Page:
DNB did not consider two directors of internet broker DeGiro to be trustworthy. The regulator therefore wanted to censure them for policy-making positions in the financial sector. They also had to sell certain shares. After years of proceedings, the court has now drawn a line under that decision.
DNB is a prudential regulator and focuses on the solid and honest financial companies that meet their obligations. AFM is responsible for conduct-of-business supervision and advocates fair and transparent financial markets. From these two different perspectives, DNB and AFM work closely together in reviews of executive and supervisory directors. In suitability and reliability assessments for executive and supervisory directors of banks and insurers, DNB is legally obliged to seek advice from the AFM.
The Financial Supervision Act (Wft) describes supervision. The Dutch Central Bank (DNB) and the Financial Markets Authority (AFM) carry out the supervision. This gives these institution enormous freedom and independence which (can) cause sloppy mistakes and poor observance.
Every year, DNB tests nationwide 1,200 to 2,000 directors for suitability, reputation and reliability. This is almost always prior to their assigned promotion, but five to ten times a year there are so-called reassessments of incumbent directors. Here is where they re-check of the suitors are still qualified for the positions; they have been promoted to.
Disapproval is de facto a professional ban and is all the more sensitive if someone has been active in the financial sector for years. Supervisors test new directors beforehand, and may also do so in the interim, if warranted. Over the years, a string of directors in the financial sector have been cut down on a negative judgement. The supervisors not only look at integrity, but also check whether directors are suitable for their position based on education and experience. With a stake of more than 10%, shareholders of financial institutions must also meet this integrity requirement.
DNB has suffered a sensitive defeat in a case against two former directors of internet broker DeGiro. The central bank found the duo not reliable, based on their long-running file with fellow regulator AFM, and wanted to censure them for policy-making positions in the financial sector. There was allegedly much wrong in its compliance with financial legislation on segregation of customer assets and anti-money laundering. This eventually led to an order under penalty (conditional fine) for DeGiro, with the AFM demanding a list of improvements. If they didn’t comply to these demands, there could be more serious consequences. Supervisors did not only look at integrity, but also tested whether directors are suitable for their positions based on education and experience in the field.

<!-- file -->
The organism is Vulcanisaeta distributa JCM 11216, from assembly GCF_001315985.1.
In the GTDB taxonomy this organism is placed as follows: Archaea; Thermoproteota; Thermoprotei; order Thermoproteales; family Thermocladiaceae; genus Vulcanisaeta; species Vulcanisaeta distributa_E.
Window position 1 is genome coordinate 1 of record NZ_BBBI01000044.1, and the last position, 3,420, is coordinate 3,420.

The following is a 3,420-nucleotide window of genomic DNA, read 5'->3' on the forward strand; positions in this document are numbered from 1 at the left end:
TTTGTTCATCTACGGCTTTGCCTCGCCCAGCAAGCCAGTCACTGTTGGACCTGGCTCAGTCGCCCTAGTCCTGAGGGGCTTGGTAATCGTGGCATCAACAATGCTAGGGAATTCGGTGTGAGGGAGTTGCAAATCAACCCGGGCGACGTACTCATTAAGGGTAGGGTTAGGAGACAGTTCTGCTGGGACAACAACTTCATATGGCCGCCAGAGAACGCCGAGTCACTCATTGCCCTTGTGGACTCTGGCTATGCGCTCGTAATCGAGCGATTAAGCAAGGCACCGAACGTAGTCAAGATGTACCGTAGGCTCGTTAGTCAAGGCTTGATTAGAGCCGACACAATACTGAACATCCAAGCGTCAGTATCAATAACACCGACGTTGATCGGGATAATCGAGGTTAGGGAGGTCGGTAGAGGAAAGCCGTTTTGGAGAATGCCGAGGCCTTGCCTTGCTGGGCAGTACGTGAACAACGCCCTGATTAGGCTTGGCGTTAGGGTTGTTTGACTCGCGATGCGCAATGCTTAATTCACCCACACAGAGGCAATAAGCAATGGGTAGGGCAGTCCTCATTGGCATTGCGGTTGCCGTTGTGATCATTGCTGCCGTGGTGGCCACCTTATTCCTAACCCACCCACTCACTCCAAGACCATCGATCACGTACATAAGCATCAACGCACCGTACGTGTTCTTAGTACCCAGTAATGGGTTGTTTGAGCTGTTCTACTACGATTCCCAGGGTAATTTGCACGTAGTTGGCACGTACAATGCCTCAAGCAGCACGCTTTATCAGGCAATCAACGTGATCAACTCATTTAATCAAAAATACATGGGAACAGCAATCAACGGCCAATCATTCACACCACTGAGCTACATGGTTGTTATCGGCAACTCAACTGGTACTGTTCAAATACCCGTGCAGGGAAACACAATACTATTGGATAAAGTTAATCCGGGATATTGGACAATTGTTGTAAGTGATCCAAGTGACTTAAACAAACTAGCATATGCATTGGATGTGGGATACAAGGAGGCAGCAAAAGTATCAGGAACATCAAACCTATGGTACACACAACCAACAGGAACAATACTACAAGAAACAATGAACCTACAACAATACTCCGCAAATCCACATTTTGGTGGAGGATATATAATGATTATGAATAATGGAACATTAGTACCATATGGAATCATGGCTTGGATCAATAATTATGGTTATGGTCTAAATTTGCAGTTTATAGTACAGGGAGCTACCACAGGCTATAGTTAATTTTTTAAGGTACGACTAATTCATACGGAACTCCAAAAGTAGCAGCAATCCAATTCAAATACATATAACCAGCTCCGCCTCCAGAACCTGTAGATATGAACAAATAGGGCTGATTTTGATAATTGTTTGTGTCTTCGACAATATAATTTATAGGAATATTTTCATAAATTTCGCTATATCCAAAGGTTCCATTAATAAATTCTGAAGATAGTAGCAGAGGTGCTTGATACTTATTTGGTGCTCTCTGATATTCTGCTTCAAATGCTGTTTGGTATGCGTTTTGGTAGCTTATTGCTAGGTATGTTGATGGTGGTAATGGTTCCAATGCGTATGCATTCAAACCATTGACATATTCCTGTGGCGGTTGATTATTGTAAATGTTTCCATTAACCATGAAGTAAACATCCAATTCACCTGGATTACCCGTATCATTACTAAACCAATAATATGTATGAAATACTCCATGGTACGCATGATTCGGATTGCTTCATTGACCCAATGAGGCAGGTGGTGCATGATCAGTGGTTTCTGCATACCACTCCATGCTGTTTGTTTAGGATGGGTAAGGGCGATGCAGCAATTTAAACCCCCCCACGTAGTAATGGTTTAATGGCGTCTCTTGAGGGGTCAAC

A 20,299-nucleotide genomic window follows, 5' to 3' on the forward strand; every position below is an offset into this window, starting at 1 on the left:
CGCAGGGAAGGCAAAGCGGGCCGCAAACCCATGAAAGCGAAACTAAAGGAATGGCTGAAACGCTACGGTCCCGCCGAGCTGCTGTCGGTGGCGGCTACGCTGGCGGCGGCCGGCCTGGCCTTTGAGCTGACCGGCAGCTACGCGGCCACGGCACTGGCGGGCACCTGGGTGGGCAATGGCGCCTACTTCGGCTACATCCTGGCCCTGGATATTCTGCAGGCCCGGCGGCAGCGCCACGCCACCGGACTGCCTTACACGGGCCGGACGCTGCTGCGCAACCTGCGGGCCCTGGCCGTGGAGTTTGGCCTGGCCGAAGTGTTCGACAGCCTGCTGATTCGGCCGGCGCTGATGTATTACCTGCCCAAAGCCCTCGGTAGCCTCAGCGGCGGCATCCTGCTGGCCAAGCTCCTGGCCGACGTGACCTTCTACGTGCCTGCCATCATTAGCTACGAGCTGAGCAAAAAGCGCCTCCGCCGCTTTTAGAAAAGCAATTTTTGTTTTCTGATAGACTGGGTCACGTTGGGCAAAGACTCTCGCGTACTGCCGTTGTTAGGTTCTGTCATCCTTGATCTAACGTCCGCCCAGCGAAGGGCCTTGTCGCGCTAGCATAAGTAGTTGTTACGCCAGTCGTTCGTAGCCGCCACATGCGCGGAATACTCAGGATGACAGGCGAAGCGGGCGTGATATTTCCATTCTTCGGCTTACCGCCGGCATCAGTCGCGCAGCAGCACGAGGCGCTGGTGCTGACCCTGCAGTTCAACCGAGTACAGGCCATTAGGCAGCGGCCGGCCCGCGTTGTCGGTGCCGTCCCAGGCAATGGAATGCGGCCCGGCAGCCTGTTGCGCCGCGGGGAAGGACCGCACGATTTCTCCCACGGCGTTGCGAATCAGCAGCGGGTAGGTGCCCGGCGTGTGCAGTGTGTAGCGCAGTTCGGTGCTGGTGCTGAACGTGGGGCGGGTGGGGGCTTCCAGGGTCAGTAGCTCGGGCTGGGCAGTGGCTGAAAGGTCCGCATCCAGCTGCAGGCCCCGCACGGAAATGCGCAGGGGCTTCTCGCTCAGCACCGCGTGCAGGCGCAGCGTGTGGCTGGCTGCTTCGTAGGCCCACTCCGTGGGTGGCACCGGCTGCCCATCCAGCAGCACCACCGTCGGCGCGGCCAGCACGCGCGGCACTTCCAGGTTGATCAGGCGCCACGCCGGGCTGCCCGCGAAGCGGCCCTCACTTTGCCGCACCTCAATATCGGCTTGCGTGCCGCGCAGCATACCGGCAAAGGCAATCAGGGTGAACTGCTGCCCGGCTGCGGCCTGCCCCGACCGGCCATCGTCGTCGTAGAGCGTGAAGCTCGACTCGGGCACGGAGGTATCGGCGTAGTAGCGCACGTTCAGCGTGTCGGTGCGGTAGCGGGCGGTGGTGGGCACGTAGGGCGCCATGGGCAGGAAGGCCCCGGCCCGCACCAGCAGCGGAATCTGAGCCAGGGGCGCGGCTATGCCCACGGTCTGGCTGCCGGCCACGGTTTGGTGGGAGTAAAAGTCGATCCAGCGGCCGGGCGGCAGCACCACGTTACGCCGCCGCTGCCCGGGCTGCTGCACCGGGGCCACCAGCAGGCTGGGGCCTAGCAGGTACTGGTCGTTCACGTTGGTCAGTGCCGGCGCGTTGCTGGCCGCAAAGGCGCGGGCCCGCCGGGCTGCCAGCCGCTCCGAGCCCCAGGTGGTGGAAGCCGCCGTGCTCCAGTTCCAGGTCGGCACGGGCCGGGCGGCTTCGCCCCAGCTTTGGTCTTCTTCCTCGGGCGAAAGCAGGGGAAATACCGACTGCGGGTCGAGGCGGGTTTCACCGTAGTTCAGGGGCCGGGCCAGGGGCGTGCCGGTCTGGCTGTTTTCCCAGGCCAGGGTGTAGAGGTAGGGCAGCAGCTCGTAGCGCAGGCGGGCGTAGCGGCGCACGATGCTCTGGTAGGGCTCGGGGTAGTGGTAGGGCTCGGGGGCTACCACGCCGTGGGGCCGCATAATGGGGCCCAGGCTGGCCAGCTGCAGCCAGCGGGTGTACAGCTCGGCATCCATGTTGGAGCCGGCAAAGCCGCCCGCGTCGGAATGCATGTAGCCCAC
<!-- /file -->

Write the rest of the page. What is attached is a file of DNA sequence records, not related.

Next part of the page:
The judge in this case made it clear how to deal with past oversight issues in an integrity reassessment, these should not just be listed with the same weighting.
The court nullifies DNB’s earlier decision and, in addition, takes much of the evidence off the table. Six facts presented by DNB had to be dropped and should not be used to establish unreliability.
DNB & bunq
The DNB have suffered a sensitive defeat before. Such as when the DNB had taken the fairly new bank bunq to court, for not accurately reviewing the Prevention of Money Laundering and Terrorist Financing Act (Wwft) legislation. DNB found that bunq supposedly does not gather enough specific information about the customer using this method to properly assess money laundering risks. DNB conducted an investigation at bunq in November 2018. DNB found that bunq breached rules of the Decree on Prudential Rules Wft (Bpr) and Wwft on essential points. Just like in the bunq case, the DNB have mistreated the anti-money laundering regulations and did not apply in-depth but general research. They had (in the bunq case) taken into account wrong regulations and had not investigated the facts and circumstances carefully and thoroughly enough. They performed a general review, as here, without looking further into the details of the situation. Which caused people to suffer from the DNB’s carelessness. Whilst later it turned out that the DNB’s review was not entirely thorough and accurate.
Consequences for you
This carelessness is not only negative in the financial sense for the persons concerned, but creates a lifetime mark on your record. Which makes finding a job again almost to impossible.
You suddenly receive a letter – it shows that someone wants to take legal action against you. But what exactly is it and what should you do now?
ACG International can help
Winning legal proceedings is closely linked to excellent knowledge and experience of civil procedural law. Our team consists of highly experienced litigation lawyers who have years of experience with various procedures (general procedures at the courts and tribunals, but also procedures at the Enterprise Chamber) and, for special procedures, also closely cooperate with super-specialised litigation lawyers (e.g. financial law).
Our Managing Partner, Edith Nordmann, who has over twenty years of work experience, has even talked about this subject in Dubai. She discussed the inadvertence of the DNB while monitoring institutions. So, at ACG International you’re in great hands.
If you have questions on what to do in this or similar situation and avoid negative consequences of the law, contact ACG International. We offer a fast and individualized consultation with our specialists to discuss your issue and possible solutions. Book your free 15-minute consultation. We can be reached via email@example.com or by telephone via 020-800 64 00.